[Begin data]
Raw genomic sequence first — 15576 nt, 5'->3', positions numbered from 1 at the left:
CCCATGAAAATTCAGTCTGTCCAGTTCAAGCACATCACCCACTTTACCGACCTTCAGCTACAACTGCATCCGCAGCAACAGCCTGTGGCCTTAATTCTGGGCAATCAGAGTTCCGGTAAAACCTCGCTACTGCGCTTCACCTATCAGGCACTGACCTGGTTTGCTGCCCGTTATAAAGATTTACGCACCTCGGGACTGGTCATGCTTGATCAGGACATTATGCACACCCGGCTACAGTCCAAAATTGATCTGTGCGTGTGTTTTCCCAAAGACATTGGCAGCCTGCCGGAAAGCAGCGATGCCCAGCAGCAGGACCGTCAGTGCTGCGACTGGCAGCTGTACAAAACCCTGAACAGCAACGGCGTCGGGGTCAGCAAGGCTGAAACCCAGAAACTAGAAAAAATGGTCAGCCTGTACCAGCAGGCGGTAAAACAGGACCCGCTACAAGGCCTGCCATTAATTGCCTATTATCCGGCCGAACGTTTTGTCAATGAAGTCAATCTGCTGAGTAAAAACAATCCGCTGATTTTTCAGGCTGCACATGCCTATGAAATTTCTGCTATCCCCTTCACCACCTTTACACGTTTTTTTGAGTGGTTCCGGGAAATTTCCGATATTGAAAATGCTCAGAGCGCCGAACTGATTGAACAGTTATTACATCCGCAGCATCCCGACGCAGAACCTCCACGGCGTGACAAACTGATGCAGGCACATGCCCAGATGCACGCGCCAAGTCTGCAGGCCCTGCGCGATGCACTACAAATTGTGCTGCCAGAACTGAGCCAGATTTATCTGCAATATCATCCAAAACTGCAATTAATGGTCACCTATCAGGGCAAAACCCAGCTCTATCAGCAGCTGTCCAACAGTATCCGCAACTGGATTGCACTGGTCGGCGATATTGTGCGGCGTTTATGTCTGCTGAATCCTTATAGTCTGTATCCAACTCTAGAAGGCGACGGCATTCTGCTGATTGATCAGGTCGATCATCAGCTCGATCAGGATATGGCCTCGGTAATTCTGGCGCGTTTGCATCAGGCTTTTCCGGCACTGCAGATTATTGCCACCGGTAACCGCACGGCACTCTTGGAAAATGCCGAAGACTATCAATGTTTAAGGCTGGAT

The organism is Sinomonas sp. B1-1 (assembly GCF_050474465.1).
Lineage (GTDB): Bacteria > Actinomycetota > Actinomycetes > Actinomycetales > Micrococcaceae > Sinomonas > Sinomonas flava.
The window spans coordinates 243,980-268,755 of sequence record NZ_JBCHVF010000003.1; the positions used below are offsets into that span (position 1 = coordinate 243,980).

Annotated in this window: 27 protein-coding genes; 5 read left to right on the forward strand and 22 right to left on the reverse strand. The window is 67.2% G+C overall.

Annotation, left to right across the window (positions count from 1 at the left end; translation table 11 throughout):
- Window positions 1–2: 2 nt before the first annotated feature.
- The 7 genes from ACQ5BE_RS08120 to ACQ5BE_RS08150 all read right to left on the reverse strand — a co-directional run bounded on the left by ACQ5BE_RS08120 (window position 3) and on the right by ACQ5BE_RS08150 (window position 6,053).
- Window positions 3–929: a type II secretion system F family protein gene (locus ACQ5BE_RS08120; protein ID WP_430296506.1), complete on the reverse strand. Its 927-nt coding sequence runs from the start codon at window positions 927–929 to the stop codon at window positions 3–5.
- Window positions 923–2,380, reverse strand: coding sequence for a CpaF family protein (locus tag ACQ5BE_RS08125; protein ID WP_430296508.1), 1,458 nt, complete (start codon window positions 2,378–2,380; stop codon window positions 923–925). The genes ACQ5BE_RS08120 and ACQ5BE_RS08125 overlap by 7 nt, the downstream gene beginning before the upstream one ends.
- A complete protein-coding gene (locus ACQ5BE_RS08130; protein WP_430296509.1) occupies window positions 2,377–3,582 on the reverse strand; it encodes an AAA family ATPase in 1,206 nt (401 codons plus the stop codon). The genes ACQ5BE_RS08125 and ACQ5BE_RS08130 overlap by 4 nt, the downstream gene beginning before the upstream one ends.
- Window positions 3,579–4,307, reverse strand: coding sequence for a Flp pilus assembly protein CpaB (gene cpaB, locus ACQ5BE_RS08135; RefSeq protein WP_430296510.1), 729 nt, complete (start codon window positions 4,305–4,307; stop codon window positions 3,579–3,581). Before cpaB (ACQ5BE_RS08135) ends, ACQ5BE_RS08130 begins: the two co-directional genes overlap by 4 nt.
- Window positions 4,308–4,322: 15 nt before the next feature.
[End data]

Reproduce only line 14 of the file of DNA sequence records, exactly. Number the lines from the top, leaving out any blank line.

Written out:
- Window positions 4,308–4,322: 15 nt before the next feature.